Becina Ganther is an atheist lesbian Harvard University sophomore who hates God, men and heterosexuality, not necessarily in that order. A few months after her arrival on campus, Ms. Ganther joined the Harvard Crimson, not as a lowly reporter, but as a board member and columnist. Her first column made clear that Ms. Ganther has no interest in males, and her second column was an attack on “heteronormativity.”
Ms. Ganther hates heterosexuality so much she fears she doesn’t look “queer enough” and other people might assume she’s straight. In celebrating same-sex marriage, she denounced heterosexual marriage:
Unpacking the institution of marriage reveals its roots in heteronormativity and sexism. The history of marriage includes traditions of women being passed around like property from their fathers to husbands. Even seemingly sweet gestures, like the groom asking the bride’s father for her hand in marriage or the father walking the bride down the aisle while the groom stands alone and independent, all reinforce women’s dependence on men while men remain independent and authoritative. . . .
[T]he marriage traditions that we grew up with and still see today covertly and overtly reinforce strict binary gender norms in heterosexual relationships.
Heterosexuality is wrong, according to Ms. Ganther, and Harvard’s elevation of her to a prominent role at the Crimson amounts to an official endorsement of that worldview. Just try to imagine the furious controversy that would erupt if the Crimson ever published any writer who directly contradicted Ms. Ganther’s anti-heterosexual rants. Under the regime of political correctness in contemporary academia, homosexuals are exempt from criticism, and advocates of homosexuality are granted carte blanche to heap opprobrium on “straights,” who are effectively prohibited from saying anything in their own defense.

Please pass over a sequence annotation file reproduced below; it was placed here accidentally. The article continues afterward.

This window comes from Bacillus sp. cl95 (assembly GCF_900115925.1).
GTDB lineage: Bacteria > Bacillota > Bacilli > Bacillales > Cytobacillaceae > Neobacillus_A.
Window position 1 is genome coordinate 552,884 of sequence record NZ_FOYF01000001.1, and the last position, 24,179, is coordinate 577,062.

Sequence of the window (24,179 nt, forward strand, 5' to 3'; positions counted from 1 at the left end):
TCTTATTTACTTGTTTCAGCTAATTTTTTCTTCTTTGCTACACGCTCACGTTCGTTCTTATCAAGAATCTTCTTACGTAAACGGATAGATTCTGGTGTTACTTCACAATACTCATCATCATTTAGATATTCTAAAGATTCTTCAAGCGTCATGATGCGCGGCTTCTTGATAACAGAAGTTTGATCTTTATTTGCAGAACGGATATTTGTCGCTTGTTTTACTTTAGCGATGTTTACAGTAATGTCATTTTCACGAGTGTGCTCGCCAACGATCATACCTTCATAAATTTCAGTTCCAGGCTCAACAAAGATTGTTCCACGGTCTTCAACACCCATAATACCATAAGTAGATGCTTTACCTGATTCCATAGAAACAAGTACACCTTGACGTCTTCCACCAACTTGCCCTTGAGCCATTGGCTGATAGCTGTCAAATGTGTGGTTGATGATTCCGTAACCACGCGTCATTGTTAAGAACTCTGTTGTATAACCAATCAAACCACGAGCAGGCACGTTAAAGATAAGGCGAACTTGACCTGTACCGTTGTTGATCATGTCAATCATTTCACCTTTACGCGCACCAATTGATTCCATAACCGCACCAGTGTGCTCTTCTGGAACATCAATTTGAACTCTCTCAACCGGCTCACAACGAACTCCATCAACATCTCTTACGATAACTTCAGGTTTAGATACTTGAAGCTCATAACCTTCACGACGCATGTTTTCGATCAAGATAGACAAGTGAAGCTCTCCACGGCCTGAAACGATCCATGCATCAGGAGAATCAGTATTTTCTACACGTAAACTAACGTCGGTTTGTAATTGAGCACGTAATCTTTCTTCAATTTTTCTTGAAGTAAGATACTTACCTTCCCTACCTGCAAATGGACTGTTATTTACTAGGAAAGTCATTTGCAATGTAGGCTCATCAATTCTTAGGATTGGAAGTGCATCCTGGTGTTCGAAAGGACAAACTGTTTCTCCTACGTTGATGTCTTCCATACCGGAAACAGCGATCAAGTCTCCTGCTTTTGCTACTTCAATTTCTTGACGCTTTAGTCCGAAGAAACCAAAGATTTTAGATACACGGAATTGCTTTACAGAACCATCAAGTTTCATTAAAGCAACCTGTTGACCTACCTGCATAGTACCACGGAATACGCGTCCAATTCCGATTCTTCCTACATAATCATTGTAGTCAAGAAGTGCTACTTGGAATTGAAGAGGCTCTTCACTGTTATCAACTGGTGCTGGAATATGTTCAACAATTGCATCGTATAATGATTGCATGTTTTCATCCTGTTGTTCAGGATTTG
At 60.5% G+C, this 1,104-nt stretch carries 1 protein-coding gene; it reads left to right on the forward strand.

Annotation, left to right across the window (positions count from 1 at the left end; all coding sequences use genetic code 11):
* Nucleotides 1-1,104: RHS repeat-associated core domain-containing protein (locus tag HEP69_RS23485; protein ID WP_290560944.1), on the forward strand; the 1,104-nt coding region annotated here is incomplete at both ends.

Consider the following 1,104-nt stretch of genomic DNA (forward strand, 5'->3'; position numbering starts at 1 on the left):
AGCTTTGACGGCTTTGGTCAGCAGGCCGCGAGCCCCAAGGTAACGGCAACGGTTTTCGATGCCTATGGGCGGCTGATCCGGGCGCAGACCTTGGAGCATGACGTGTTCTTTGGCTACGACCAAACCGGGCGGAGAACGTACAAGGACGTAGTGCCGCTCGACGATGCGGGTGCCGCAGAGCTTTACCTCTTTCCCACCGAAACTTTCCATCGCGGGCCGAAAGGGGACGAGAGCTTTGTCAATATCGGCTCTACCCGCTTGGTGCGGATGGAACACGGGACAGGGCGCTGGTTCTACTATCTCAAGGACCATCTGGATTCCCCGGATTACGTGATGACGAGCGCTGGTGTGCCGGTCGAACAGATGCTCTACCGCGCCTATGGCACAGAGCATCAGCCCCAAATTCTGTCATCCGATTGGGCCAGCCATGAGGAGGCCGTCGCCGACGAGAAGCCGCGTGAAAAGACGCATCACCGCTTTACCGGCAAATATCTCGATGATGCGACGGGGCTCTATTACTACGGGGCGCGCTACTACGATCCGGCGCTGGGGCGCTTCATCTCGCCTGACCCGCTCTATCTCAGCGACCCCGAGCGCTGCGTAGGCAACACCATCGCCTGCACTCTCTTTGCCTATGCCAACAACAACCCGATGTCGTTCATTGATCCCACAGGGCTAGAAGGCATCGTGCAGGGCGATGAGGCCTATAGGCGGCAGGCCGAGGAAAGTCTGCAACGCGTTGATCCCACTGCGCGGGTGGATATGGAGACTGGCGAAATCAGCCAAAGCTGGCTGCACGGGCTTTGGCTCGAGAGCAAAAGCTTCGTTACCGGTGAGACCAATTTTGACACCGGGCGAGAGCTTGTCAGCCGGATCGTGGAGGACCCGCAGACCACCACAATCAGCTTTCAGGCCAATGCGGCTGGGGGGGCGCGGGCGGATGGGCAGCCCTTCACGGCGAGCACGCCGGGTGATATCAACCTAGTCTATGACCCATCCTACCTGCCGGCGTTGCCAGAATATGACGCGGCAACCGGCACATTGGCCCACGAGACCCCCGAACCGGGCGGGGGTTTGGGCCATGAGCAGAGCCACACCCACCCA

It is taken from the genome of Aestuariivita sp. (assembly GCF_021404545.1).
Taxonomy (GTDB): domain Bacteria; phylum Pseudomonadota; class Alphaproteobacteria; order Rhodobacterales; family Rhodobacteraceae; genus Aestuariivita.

However, let us not pretend that this agenda is targeted equally at allheterosexuals, nor more so than feminism equally demonizes all men. It is the heterosexual white male who is the chosen scapegoat of “intersectional” feminism. No one can be allowed to criticize the promiscuity of heterosexual women, for example, because that would be “slut shaming” and “misogyny,” and criticism of minority males is “racist.” Therefore, it is always and only white heterosexual men who are the direct targets of feminist attack; whatever harm might be suffered by anyone else (e.g., black male students “railroaded by campus sexual assault claims”) is merely collateral damage.
It should surprise no one, given the trajectory of “queer feminism” in recent years, that Ms. Ganther’s two most recent columns (“Cis Queers, We Have a Problem,” Oct. 17, and “When Trans Lives Are Under Attack,”Oct. 31) were devoted to advocating transgender ideology. Many feminists have criticized the transgender cult, but they are fighting a losing battle against the logic of their own radical ideology. Having declared war on “binary gender norms,” to employ Ms. Ganther’s phrase, and having stigmatized heterosexuality as inherently oppressive to women, feminists have incentivized the insanity of transgenderism.
Feminism has followed the path of all radical movements since the French Revolution. Attacks on what Russell Kirk called “ordered liberty”are never undertaken by those devoted to mercy and justice. Radicalism appeals to vengeful spirits of selfishness and malicious envy. Just as Jacobin leaders like Robespierre eventually went to the guillotine, and just as Bolsheviks like Leon Trotsky were annihilated by Stalin, so also will many feminists become victims of their own radicalism.
The great irony is that Becina Ganther is majoring in history at Harvard, where apparently these lessons have been forgotten.